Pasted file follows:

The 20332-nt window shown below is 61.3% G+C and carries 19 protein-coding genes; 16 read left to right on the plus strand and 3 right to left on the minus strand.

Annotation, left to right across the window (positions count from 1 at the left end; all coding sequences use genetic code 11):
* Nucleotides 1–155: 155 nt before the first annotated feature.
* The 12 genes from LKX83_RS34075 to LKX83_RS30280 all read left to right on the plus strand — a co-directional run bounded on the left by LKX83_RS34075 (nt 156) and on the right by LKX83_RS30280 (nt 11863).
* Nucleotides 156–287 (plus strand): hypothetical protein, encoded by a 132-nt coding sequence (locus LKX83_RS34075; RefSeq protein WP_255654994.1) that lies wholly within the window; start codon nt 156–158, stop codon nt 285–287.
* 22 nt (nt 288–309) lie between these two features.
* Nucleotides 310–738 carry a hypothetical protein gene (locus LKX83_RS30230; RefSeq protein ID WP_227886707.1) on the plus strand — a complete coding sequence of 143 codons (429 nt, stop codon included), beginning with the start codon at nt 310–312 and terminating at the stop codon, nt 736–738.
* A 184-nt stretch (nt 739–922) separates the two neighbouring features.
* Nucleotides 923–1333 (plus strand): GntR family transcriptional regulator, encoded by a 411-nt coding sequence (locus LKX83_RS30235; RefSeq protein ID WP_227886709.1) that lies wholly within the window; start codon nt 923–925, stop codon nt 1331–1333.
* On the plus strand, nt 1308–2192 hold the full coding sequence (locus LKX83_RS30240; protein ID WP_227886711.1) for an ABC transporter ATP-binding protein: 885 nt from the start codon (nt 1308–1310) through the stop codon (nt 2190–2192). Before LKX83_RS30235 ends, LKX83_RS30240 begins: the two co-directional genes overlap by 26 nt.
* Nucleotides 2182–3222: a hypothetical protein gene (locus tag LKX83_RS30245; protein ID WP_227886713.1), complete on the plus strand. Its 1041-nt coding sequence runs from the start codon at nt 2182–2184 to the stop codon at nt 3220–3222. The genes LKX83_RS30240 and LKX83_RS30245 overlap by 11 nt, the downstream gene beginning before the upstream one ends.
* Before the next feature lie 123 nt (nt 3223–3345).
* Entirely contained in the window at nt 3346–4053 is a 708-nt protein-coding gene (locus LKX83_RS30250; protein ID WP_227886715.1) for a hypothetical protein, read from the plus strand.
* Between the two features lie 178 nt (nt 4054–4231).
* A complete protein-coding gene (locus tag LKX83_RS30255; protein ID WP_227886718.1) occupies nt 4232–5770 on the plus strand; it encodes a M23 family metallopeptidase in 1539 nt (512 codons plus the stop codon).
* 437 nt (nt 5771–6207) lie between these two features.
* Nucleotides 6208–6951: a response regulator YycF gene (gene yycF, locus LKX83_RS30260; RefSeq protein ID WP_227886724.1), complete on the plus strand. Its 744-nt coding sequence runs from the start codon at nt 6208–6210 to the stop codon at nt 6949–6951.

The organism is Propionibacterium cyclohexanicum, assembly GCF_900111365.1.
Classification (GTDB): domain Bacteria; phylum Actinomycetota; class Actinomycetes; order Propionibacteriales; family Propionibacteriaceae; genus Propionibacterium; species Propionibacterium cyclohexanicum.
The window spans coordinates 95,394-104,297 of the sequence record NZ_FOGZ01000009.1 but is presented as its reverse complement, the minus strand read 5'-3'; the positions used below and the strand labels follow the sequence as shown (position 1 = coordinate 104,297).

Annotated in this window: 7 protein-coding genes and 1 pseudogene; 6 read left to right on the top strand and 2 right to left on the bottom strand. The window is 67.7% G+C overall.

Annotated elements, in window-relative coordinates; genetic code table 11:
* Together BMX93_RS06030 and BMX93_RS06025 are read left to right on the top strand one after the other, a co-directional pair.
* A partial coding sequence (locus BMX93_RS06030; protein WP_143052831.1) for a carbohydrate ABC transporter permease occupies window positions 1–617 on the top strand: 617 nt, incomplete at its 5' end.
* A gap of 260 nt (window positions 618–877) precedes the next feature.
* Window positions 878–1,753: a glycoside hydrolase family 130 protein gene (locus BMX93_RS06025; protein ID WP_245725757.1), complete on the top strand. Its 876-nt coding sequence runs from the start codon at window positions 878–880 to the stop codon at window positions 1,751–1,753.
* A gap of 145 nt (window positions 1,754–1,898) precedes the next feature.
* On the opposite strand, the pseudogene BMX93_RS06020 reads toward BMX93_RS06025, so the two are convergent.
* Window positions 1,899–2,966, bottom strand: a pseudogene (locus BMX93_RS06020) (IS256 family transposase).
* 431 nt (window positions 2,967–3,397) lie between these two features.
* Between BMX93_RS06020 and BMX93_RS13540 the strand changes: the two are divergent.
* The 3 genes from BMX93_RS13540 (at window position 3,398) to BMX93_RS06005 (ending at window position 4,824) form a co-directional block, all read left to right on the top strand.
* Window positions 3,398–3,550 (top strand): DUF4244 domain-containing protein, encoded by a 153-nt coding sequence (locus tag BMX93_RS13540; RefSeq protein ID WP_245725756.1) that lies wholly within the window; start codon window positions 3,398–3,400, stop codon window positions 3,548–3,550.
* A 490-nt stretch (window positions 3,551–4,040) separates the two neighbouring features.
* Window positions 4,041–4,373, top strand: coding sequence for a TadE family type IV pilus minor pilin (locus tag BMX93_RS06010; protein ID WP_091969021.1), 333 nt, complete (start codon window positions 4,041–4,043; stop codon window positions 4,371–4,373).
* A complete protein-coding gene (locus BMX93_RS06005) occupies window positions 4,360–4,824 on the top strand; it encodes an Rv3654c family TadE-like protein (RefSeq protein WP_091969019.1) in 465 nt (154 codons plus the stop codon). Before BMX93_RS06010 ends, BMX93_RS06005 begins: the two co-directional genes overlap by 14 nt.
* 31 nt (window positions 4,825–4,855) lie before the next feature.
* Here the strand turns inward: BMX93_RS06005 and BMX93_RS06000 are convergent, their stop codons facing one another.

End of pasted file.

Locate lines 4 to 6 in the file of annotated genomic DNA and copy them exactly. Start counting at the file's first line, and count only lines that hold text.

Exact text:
* The 12 genes from LKX83_RS34075 to LKX83_RS30280 all read left to right on the plus strand — a co-directional run bounded on the left by LKX83_RS34075 (nt 156) and on the right by LKX83_RS30280 (nt 11863).
* Nucleotides 156–287 (plus strand): hypothetical protein, encoded by a 132-nt coding sequence (locus LKX83_RS34075; RefSeq protein WP_255654994.1) that lies wholly within the window; start codon nt 156–158, stop codon nt 285–287.
* 22 nt (nt 288–309) lie between these two features.